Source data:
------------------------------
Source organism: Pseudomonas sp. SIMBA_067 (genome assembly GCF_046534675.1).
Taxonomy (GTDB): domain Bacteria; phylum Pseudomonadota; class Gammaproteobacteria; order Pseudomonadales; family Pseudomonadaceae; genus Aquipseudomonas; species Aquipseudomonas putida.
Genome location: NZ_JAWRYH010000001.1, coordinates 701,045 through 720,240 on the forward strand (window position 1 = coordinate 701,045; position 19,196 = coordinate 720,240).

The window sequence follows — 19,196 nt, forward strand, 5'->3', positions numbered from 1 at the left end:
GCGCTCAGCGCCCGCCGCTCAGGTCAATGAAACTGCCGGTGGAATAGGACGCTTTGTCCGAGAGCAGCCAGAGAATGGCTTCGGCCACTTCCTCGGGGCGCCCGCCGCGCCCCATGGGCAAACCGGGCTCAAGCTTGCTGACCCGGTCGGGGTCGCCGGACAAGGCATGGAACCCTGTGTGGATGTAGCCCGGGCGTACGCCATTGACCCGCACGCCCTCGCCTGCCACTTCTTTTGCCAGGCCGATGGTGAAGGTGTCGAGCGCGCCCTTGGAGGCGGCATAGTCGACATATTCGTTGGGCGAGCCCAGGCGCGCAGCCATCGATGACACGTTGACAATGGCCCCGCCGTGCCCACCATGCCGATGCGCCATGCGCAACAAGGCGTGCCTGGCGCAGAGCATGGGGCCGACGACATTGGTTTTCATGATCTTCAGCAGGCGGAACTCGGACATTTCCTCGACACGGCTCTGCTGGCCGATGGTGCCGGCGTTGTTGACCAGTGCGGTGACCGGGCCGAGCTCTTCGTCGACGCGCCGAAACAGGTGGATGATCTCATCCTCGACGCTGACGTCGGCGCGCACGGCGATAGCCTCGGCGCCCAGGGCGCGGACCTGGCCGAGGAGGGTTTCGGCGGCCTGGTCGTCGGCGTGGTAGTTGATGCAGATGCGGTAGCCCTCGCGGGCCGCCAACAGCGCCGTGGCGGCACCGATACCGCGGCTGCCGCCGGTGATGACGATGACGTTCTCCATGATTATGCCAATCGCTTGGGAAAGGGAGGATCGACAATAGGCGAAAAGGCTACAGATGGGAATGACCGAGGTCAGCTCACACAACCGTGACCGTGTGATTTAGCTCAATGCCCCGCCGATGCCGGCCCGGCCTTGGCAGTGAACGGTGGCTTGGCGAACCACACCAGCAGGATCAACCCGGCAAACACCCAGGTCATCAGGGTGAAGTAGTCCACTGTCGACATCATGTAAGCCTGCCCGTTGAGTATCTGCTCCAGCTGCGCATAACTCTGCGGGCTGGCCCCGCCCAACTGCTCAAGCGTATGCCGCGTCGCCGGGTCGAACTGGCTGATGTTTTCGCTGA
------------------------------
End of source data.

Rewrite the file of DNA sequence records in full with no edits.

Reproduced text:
Source organism: Pseudomonas sp. SIMBA_067 (genome assembly GCF_046534675.1).
Taxonomy (GTDB): domain Bacteria; phylum Pseudomonadota; class Gammaproteobacteria; order Pseudomonadales; family Pseudomonadaceae; genus Aquipseudomonas; species Aquipseudomonas putida.
Genome location: NZ_JAWRYH010000001.1, coordinates 701,045 through 720,240 on the forward strand (window position 1 = coordinate 701,045; position 19,196 = coordinate 720,240).

The window sequence follows — 19,196 nt, forward strand, 5'->3', positions numbered from 1 at the left end:
GCGCTCAGCGCCCGCCGCTCAGGTCAATGAAACTGCCGGTGGAATAGGACGCTTTGTCCGAGAGCAGCCAGAGAATGGCTTCGGCCACTTCCTCGGGGCGCCCGCCGCGCCCCATGGGCAAACCGGGCTCAAGCTTGCTGACCCGGTCGGGGTCGCCGGACAAGGCATGGAACCCTGTGTGGATGTAGCCCGGGCGTACGCCATTGACCCGCACGCCCTCGCCTGCCACTTCTTTTGCCAGGCCGATGGTGAAGGTGTCGAGCGCGCCCTTGGAGGCGGCATAGTCGACATATTCGTTGGGCGAGCCCAGGCGCGCAGCCATCGATGACACGTTGACAATGGCCCCGCCGTGCCCACCATGCCGATGCGCCATGCGCAACAAGGCGTGCCTGGCGCAGAGCATGGGGCCGACGACATTGGTTTTCATGATCTTCAGCAGGCGGAACTCGGACATTTCCTCGACACGGCTCTGCTGGCCGATGGTGCCGGCGTTGTTGACCAGTGCGGTGACCGGGCCGAGCTCTTCGTCGACGCGCCGAAACAGGTGGATGATCTCATCCTCGACGCTGACGTCGGCGCGCACGGCGATAGCCTCGGCGCCCAGGGCGCGGACCTGGCCGAGGAGGGTTTCGGCGGCCTGGTCGTCGGCGTGGTAGTTGATGCAGATGCGGTAGCCCTCGCGGGCCGCCAACAGCGCCGTGGCGGCACCGATACCGCGGCTGCCGCCGGTGATGACGATGACGTTCTCCATGATTATGCCAATCGCTTGGGAAAGGGAGGATCGACAATAGGCGAAAAGGCTACAGATGGGAATGACCGAGGTCAGCTCACACAACCGTGACCGTGTGATTTAGCTCAATGCCCCGCCGATGCCGGCCCGGCCTTGGCAGTGAACGGTGGCTTGGCGAACCACACCAGCAGGATCAACCCGGCAAACACCCAGGTCATCAGGGTGAAGTAGTCCACTGTCGACATCATGTAAGCCTGCCCGTTGAGTATCTGCTCCAGCTGCGCATAACTCTGCGGGCTGGCCCCGCCCAACTGCTCAAGCGTATGCCGCGTCGCCGGGTCGAACTGGCTGATGTTTTCGCTGA